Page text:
We'd like to congratulate Lindsay Bamfield, one of the Greenacre Writers, who has just won Authonomy's The Pitch Writing Competition. The competition was launched last month for authonomy authors. The premise? Pitch your novels – Authonomy selected the strongest pitch and the author will receive personal writing advice from bestselling women’s fiction author, Claudia Carroll, based on the first 20,000 words of that novel. After lots of toing and froing, Claudia and the authonomy team managed to whittle down to 5 finalists, and after some more whittling, one overall winner and four runners up were chosen.
We’re delighted to announce that the winning pitch was Do Not Exceed Fifty, by Lindsay Bamfield.
Here’s what Claudia had to say about making the decision: I had a great time reading through all the pitches, and I have to tell you, selecting a 'favourite' really was an incredibly tough job! The standard was unbelievably high and after a LOT of deliberation, I narrowed it down to two; then spent the weekend mulling it all over in my mind. Anyway, at the end of the day, I really thought there was one absolute stand-out and that was DO NOT EXCEED FIFTY by Lindsay Bamfield. The criteria I used to make the final choice was, which pitch would immediately make me want to run out and buy the book? And Lindsay's pitch was not only fresh and totally original, but also I thought totally unlike anything else that's out there at the moment.
Do Not Exceed Fifty - Pitch
It’s not thirty-something chick-lit, or forty-something mummy-lit. This is grown-up fifty-something, thinking-more-about-menopause-lit. Meno-lit has arrived.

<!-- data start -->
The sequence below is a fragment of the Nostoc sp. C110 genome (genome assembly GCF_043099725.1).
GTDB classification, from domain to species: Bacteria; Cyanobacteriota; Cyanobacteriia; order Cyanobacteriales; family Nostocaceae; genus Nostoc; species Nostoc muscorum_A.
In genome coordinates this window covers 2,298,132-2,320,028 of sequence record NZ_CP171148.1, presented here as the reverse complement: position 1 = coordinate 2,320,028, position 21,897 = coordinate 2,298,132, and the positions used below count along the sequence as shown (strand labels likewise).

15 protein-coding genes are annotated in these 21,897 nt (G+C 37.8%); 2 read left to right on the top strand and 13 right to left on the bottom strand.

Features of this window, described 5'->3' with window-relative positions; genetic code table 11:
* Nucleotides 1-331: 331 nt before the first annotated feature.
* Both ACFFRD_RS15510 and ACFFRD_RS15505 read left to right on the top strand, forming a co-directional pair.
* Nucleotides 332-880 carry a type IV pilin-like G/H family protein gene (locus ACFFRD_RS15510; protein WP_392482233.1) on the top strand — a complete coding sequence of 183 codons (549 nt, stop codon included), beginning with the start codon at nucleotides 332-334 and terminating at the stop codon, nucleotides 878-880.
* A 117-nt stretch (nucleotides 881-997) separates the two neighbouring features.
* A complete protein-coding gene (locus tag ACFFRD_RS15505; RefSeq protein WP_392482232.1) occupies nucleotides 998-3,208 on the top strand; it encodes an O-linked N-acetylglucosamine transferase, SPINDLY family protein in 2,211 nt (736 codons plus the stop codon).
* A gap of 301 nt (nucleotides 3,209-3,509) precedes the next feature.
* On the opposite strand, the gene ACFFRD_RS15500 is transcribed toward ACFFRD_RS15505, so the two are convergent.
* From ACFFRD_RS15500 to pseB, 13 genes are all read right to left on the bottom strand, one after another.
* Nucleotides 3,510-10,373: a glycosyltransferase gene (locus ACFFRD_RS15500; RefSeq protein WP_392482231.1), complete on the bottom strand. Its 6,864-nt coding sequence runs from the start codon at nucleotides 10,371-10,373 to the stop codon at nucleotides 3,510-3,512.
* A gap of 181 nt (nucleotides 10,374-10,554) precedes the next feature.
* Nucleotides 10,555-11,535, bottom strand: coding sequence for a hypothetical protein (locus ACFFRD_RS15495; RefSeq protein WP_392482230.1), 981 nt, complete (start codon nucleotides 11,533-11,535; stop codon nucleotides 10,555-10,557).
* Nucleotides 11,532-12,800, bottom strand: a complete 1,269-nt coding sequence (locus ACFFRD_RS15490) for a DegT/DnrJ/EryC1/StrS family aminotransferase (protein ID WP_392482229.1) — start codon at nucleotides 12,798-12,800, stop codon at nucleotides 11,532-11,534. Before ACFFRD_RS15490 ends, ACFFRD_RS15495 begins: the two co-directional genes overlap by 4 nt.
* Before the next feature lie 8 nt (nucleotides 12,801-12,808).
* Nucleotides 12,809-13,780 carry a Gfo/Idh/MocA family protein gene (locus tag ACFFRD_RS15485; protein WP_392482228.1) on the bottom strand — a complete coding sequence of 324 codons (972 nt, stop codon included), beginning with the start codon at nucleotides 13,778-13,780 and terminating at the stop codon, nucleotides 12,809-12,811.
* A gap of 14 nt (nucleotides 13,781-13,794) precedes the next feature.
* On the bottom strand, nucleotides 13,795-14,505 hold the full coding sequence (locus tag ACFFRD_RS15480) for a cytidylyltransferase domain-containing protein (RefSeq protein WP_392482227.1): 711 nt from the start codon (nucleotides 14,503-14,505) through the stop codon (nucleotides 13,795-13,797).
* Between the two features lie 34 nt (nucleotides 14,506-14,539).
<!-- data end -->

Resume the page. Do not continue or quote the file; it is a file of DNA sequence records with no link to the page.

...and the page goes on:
Independent as she is, Xanthe, 50, divorced with an empty nest, would quite like to have someone special in her life, and more to the point someone who thinks she’s special. But it’s no good sitting patiently waiting for gorgeous, single, fifty-something men to turn up like buses, she has to go out and hunt. Which is why Xanthe discovers the horrors of speed dating, dining clubs and Internet dating sites. At least something good comes out of it - she meets Maggie, and they can compare and share the ups and downs of life and dating at fifty. Older women still have it, but flaunting it is just that bit harder.
Aimed at young-hearted older women who are fed up with ageism, and bored of reading about ditsy young things or the trials and tribulations of women who think they are the first to raise teenagers, this novel is for women who want heroines of their own age who don’t have it all. Funny and wry, Do Not Exceed Fifty follows Xanthe on her dating quest, discarding hopeless cases: men who want women to cook for them; men with moustaches and men who have only just left home as she goes.